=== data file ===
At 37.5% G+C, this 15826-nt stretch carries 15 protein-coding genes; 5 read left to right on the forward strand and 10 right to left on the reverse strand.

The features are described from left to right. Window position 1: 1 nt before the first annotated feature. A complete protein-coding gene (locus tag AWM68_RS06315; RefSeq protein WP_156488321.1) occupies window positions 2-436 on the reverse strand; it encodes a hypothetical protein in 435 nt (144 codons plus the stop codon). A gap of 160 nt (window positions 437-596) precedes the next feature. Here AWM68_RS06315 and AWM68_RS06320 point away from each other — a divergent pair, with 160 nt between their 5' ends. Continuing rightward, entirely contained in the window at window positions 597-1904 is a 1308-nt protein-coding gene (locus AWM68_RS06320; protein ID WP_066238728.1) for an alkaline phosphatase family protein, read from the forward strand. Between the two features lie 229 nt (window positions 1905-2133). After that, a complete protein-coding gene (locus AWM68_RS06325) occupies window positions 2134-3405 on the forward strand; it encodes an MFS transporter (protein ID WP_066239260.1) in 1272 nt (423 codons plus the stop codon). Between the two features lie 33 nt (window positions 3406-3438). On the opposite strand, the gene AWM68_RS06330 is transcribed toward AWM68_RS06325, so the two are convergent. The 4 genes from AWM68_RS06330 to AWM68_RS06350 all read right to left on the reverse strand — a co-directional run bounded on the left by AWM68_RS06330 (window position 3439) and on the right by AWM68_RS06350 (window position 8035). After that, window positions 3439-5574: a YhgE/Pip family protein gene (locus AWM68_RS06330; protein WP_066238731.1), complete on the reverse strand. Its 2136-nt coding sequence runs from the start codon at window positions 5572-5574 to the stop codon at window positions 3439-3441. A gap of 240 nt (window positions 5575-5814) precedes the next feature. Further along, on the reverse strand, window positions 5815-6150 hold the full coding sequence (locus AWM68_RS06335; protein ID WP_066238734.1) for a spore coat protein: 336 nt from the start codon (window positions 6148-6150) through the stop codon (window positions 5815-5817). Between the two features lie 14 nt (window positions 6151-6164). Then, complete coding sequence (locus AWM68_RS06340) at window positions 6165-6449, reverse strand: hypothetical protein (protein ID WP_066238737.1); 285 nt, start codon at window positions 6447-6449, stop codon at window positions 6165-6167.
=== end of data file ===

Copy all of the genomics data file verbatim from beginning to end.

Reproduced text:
At 37.5% G+C, this 15826-nt stretch carries 15 protein-coding genes; 5 read left to right on the forward strand and 10 right to left on the reverse strand.

The features are described from left to right. Window position 1: 1 nt before the first annotated feature. A complete protein-coding gene (locus tag AWM68_RS06315; RefSeq protein WP_156488321.1) occupies window positions 2-436 on the reverse strand; it encodes a hypothetical protein in 435 nt (144 codons plus the stop codon). A gap of 160 nt (window positions 437-596) precedes the next feature. Here AWM68_RS06315 and AWM68_RS06320 point away from each other — a divergent pair, with 160 nt between their 5' ends. Continuing rightward, entirely contained in the window at window positions 597-1904 is a 1308-nt protein-coding gene (locus AWM68_RS06320; protein ID WP_066238728.1) for an alkaline phosphatase family protein, read from the forward strand. Between the two features lie 229 nt (window positions 1905-2133). After that, a complete protein-coding gene (locus AWM68_RS06325) occupies window positions 2134-3405 on the forward strand; it encodes an MFS transporter (protein ID WP_066239260.1) in 1272 nt (423 codons plus the stop codon). Between the two features lie 33 nt (window positions 3406-3438). On the opposite strand, the gene AWM68_RS06330 is transcribed toward AWM68_RS06325, so the two are convergent. The 4 genes from AWM68_RS06330 to AWM68_RS06350 all read right to left on the reverse strand — a co-directional run bounded on the left by AWM68_RS06330 (window position 3439) and on the right by AWM68_RS06350 (window position 8035). After that, window positions 3439-5574: a YhgE/Pip family protein gene (locus AWM68_RS06330; protein WP_066238731.1), complete on the reverse strand. Its 2136-nt coding sequence runs from the start codon at window positions 5572-5574 to the stop codon at window positions 3439-3441. A gap of 240 nt (window positions 5575-5814) precedes the next feature. Further along, on the reverse strand, window positions 5815-6150 hold the full coding sequence (locus AWM68_RS06335; protein ID WP_066238734.1) for a spore coat protein: 336 nt from the start codon (window positions 6148-6150) through the stop codon (window positions 5815-5817). Between the two features lie 14 nt (window positions 6151-6164). Then, complete coding sequence (locus AWM68_RS06340) at window positions 6165-6449, reverse strand: hypothetical protein (protein ID WP_066238737.1); 285 nt, start codon at window positions 6447-6449, stop codon at window positions 6165-6167.